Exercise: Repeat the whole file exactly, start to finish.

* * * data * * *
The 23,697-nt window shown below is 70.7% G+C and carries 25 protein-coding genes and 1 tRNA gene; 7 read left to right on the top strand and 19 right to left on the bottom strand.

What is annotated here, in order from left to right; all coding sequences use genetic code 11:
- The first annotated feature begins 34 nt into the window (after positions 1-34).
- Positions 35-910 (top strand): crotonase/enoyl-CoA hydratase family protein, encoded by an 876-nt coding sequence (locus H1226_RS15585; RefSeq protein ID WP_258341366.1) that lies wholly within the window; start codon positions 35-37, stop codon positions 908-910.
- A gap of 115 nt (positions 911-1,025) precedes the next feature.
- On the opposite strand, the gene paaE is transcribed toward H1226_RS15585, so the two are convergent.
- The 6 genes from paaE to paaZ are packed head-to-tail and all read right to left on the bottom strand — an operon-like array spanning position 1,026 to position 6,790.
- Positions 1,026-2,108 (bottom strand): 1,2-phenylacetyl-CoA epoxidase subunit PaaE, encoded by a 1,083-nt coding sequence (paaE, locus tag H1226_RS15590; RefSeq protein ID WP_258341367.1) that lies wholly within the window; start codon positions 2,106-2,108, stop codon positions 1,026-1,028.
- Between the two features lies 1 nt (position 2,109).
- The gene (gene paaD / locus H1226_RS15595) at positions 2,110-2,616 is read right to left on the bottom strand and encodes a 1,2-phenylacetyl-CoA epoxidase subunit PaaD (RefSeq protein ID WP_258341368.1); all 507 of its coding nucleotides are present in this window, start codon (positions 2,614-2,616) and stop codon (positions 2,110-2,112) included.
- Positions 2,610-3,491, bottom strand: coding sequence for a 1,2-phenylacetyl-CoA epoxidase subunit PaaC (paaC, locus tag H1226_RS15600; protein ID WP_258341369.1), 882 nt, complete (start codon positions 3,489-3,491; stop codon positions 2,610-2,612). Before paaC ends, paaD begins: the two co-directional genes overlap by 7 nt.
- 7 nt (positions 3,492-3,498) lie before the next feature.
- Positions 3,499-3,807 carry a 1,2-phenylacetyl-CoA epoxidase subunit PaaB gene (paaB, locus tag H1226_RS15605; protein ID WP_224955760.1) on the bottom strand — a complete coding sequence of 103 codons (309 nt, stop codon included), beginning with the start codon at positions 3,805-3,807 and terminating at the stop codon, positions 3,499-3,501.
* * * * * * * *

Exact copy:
The 23,697-nt window shown below is 70.7% G+C and carries 25 protein-coding genes and 1 tRNA gene; 7 read left to right on the top strand and 19 right to left on the bottom strand.

What is annotated here, in order from left to right; all coding sequences use genetic code 11:
- The first annotated feature begins 34 nt into the window (after positions 1-34).
- Positions 35-910 (top strand): crotonase/enoyl-CoA hydratase family protein, encoded by an 876-nt coding sequence (locus H1226_RS15585; RefSeq protein ID WP_258341366.1) that lies wholly within the window; start codon positions 35-37, stop codon positions 908-910.
- A gap of 115 nt (positions 911-1,025) precedes the next feature.
- On the opposite strand, the gene paaE is transcribed toward H1226_RS15585, so the two are convergent.
- The 6 genes from paaE to paaZ are packed head-to-tail and all read right to left on the bottom strand — an operon-like array spanning position 1,026 to position 6,790.
- Positions 1,026-2,108 (bottom strand): 1,2-phenylacetyl-CoA epoxidase subunit PaaE, encoded by a 1,083-nt coding sequence (paaE, locus tag H1226_RS15590; RefSeq protein ID WP_258341367.1) that lies wholly within the window; start codon positions 2,106-2,108, stop codon positions 1,026-1,028.
- Between the two features lies 1 nt (position 2,109).
- The gene (gene paaD / locus H1226_RS15595) at positions 2,110-2,616 is read right to left on the bottom strand and encodes a 1,2-phenylacetyl-CoA epoxidase subunit PaaD (RefSeq protein ID WP_258341368.1); all 507 of its coding nucleotides are present in this window, start codon (positions 2,614-2,616) and stop codon (positions 2,110-2,112) included.
- Positions 2,610-3,491, bottom strand: coding sequence for a 1,2-phenylacetyl-CoA epoxidase subunit PaaC (paaC, locus tag H1226_RS15600; protein ID WP_258341369.1), 882 nt, complete (start codon positions 3,489-3,491; stop codon positions 2,610-2,612). Before paaC ends, paaD begins: the two co-directional genes overlap by 7 nt.
- 7 nt (positions 3,492-3,498) lie before the next feature.
- Positions 3,499-3,807 carry a 1,2-phenylacetyl-CoA epoxidase subunit PaaB gene (paaB, locus tag H1226_RS15605; protein ID WP_224955760.1) on the bottom strand — a complete coding sequence of 103 codons (309 nt, stop codon included), beginning with the start codon at positions 3,805-3,807 and terminating at the stop codon, positions 3,499-3,501.